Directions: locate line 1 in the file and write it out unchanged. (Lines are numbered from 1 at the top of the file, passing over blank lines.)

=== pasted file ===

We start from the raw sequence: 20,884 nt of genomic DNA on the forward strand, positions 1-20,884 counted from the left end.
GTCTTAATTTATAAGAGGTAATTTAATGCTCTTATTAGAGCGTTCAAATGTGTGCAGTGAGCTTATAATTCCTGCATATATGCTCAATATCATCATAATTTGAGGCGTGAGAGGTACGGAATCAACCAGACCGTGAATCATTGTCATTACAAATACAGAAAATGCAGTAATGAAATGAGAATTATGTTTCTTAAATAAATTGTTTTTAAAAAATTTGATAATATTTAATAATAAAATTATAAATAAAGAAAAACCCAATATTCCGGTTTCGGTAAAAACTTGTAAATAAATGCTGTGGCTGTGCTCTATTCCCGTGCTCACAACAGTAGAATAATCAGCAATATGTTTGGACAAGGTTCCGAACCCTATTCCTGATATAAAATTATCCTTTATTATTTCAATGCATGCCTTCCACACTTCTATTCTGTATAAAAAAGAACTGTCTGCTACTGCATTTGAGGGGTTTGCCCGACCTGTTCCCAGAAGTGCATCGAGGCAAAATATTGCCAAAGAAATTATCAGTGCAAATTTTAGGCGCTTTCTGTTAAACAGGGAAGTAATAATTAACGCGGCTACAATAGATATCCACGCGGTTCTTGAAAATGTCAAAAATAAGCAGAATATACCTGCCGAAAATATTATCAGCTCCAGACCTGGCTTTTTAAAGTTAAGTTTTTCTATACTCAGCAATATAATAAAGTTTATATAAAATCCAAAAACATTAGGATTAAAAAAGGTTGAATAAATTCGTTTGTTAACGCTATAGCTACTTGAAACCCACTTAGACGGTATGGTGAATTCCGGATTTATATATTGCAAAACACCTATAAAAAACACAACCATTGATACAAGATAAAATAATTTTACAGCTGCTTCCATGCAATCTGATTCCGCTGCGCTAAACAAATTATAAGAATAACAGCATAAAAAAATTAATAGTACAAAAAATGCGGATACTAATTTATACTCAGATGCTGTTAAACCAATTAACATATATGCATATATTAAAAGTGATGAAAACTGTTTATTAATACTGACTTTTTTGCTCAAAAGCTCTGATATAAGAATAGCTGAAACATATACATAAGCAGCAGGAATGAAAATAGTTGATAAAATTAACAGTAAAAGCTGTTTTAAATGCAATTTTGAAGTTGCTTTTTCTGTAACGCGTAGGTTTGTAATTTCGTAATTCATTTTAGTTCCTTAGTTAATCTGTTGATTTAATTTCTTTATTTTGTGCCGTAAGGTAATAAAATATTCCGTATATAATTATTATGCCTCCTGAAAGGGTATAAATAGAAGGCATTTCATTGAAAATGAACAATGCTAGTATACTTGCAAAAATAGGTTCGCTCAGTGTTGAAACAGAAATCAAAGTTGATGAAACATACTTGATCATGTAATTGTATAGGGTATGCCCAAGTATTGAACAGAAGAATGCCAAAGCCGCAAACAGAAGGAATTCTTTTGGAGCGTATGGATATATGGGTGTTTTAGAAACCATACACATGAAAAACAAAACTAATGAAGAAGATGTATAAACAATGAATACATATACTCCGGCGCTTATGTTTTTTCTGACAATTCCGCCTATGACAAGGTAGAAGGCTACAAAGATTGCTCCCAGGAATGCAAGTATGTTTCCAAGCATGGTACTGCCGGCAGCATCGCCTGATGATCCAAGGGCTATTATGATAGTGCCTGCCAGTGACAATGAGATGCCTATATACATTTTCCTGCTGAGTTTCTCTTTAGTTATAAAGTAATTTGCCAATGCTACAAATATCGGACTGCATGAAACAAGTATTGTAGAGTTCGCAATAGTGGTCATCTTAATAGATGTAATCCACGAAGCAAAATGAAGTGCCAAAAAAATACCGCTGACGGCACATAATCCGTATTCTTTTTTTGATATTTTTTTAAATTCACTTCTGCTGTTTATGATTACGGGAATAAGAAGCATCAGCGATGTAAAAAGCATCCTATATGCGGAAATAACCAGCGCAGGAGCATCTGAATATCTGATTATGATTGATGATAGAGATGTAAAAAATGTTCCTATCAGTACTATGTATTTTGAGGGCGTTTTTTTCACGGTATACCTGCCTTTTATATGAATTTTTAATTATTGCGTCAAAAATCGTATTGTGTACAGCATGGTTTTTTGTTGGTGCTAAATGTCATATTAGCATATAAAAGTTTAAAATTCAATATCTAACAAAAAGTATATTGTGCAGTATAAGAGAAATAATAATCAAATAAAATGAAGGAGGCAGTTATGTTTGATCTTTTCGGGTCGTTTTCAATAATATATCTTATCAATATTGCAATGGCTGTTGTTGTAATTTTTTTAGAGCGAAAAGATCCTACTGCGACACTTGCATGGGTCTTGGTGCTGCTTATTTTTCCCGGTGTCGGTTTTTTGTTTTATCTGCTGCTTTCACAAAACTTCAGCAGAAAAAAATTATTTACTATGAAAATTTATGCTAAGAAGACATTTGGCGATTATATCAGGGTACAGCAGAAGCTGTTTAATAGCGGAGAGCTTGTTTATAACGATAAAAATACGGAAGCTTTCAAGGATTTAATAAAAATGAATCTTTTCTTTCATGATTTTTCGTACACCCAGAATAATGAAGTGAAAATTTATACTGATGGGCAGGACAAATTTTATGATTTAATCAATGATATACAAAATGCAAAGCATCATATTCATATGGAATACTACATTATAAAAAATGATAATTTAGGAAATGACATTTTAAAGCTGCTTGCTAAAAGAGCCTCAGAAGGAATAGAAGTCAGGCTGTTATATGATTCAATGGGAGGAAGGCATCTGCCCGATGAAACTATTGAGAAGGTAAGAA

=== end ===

We start from the raw sequence: 20,884 nt of genomic DNA on the forward strand, positions 1-20,884 counted from the left end.